A pioneering new project that supports unpaid carers has been heralded nationally and is shortlisted for a prestigious care award.
It involves dedicated staff from Devon Carers, a service commissioned by Devon County Council and NHS Devon CCG, working closely with hospital teams to identify situations where carers are involved, and where support for those carers is needed for patients to return home safely, or prevent hospital admissions.
First piloted at the Royal Devon and Exeter Hospital, the Carers Hospital Service is now also running in North Devon and Torbay Hospitals.
There are an estimated 130,000 people in Devon who are looking after family members, neighbours or friends. Devon Carers, which is run by Exminster-based Westbank, support around 20,000 carers. While support for carers is available, reaching them has always been difficult because people’s caring roles are often not identified.
So the authorities and Devon Carers started working within hospitals and as patients came forward and their situations were assessed, it was possible to see whether they had anyone looking after them, such as a family member, at home.
Sometimes people are unable to leave hospital because the person who is caring for them at home has become unable to cope. It might be because the patient’s care needs have grown worse and the carer doesn’t know what to do, or the carer could be unwell themselves, or simply exhausted from providing round the clock care.
Having identified where there are carers involved, the Carers Hospital Service team works with them to understand what is happening and to see where support would help them. This might avoid a hospital admission or help get the person home more quickly.
The results have shown significant improvements. By supporting carers, they are more able to look after themselves as well as caring for their loved one, neighbour or friend. In turn, this is preventing further hospital admissions and reducing the length of time that patients are in hospital because they are able to return home sooner.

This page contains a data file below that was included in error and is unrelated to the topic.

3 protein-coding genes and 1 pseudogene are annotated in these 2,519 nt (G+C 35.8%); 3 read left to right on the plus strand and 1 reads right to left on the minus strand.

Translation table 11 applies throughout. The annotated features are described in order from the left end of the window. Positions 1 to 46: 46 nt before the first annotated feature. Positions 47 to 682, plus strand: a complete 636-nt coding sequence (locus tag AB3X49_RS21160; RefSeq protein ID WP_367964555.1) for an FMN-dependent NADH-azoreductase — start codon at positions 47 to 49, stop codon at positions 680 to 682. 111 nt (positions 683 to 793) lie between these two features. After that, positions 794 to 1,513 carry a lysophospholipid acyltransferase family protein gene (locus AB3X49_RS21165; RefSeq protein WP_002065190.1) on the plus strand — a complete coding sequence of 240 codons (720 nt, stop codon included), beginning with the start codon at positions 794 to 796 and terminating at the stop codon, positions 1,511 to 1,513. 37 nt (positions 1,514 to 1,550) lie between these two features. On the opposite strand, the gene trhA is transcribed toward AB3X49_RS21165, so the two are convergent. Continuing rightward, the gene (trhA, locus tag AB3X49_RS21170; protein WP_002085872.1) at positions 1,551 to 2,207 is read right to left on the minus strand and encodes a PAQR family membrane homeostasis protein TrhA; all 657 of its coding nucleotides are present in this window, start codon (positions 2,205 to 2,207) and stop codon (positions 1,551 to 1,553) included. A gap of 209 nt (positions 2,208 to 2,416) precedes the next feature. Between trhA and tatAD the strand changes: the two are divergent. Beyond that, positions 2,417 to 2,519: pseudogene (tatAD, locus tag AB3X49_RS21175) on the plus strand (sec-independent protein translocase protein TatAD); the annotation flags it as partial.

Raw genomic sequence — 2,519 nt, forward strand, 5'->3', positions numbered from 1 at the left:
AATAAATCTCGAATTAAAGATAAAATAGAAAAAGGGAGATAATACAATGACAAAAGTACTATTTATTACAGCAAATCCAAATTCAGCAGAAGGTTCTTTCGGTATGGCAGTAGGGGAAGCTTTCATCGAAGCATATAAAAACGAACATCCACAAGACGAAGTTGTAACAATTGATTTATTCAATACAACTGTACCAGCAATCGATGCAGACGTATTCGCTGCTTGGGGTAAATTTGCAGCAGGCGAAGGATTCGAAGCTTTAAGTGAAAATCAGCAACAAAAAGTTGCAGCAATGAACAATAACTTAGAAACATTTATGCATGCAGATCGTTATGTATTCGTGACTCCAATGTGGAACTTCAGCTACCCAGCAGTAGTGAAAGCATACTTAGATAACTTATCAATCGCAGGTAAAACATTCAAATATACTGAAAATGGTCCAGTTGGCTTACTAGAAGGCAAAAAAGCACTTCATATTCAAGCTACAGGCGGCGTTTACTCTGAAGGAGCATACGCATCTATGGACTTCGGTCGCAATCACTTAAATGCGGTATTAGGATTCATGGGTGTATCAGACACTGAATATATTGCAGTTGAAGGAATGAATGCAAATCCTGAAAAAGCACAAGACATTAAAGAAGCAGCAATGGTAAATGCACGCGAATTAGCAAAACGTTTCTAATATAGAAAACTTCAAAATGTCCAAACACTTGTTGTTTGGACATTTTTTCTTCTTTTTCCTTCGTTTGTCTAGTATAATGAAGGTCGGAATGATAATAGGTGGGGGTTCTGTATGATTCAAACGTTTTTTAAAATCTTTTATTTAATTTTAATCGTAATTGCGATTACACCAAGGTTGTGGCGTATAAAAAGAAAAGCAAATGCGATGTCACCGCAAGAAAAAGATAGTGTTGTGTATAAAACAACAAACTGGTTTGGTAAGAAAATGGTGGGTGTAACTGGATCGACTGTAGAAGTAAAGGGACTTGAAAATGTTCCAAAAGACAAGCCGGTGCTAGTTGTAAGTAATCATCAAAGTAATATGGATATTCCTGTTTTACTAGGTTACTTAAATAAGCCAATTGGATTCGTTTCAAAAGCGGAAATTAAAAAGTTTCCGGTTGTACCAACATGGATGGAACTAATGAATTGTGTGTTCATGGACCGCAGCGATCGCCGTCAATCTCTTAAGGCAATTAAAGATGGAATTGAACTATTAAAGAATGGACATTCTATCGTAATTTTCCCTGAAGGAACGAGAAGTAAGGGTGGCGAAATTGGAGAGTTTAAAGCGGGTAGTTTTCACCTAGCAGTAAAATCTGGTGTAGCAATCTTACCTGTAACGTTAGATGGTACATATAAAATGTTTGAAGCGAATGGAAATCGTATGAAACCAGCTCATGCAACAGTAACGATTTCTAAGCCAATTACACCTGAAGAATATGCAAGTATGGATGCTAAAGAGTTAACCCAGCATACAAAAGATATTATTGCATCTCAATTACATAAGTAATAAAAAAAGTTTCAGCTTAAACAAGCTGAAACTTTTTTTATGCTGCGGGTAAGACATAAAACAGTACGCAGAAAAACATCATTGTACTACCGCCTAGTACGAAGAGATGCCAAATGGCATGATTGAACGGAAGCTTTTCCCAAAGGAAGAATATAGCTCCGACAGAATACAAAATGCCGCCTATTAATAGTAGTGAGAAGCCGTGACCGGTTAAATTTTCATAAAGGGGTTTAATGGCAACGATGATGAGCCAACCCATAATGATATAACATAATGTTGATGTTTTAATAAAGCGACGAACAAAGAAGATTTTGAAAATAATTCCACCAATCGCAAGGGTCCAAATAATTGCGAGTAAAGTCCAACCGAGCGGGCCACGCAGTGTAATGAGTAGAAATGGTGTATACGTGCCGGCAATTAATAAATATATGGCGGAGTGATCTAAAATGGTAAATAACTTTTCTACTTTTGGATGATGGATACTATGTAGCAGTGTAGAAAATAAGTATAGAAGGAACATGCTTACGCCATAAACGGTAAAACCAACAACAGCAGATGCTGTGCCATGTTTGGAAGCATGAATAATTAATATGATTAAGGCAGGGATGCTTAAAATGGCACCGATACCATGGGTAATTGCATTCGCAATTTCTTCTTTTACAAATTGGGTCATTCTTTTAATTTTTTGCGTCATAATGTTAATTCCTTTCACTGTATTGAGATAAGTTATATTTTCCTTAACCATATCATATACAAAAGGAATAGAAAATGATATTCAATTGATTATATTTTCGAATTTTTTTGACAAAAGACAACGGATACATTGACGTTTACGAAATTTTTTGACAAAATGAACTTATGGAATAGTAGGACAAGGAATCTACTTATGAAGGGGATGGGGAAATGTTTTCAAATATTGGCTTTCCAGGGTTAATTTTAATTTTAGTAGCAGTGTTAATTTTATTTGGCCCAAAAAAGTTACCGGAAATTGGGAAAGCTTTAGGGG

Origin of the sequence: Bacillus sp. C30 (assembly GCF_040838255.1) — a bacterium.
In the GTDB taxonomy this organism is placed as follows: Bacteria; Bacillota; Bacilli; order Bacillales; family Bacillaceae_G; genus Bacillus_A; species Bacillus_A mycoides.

Between April 2019 and the end of October this year, 2,193 carers have been helped by the Carers Hospital Service, 1,740 of these were previously not known to Devon Carers.
One carer said: “The cleaning and food delivery has meant that I am able to go back to work, whilst mum recuperates and dad is looked after. Thank you so much, I was finding it so difficult to cope. I would like to say a huge thank you for all the help that you have given to both my parents and myself over the past months. I don’t know I would have managed to cope with this whole caring process and trying to work as well. It’s very much appreciated, and you seem to have gone beyond the call of duty.”
The Carers Hospital Service has been shortlisted for the Support for Carers category of this year’s prestigious Health Service Journal Awards.
Councillor Andrew Leadbetter, Devon County Council’s Cabinet Member with responsibility adult social care and health, said: “Many of us in life find ourselves at some point looking after a family member or a friend who needs care and support, and that’s to be expected. Why wouldn’t we?
‘Often though, it can become all-consuming, and the impact that it has on our lives can be significant if the impact is not recognised.
‘Through this pilot we have seen how sometimes even a little support can go a very long way in helping a person cope with caring for their mum or dad, husband or wife, or someone else.
‘The effect that has on the carer is enormous in terms of reducing their anxiety, stress levels and to some extent any feelings of guilt they
may feel should they find themselves no longer able to cope. I am delighted that our pilot in Devon has been recognised nationally, and is shortlisted for one of the most prestigious care awards in the country, the Health Service Journal Awards.”
Billy Hartstein, Head of Devon Carers, said: “We are thrilled that Devon Carers Hospital Service has been nominated for a Health Service Journal Award in recognition of the hard and diligent work of Simon Rapsey, Tracy Duckmanton and all the Hospital Service Team.
‘Our integrated approach to developing this service has resulted in this innovative project to support unpaid carers. We continually review and adapt the services we offer to ensure we meet the needs of unpaid carers and who they care for, providing the right help when they need it most. We hope that as the needs of unpaid carers continue to change, we respond quickly by developing new areas of work.”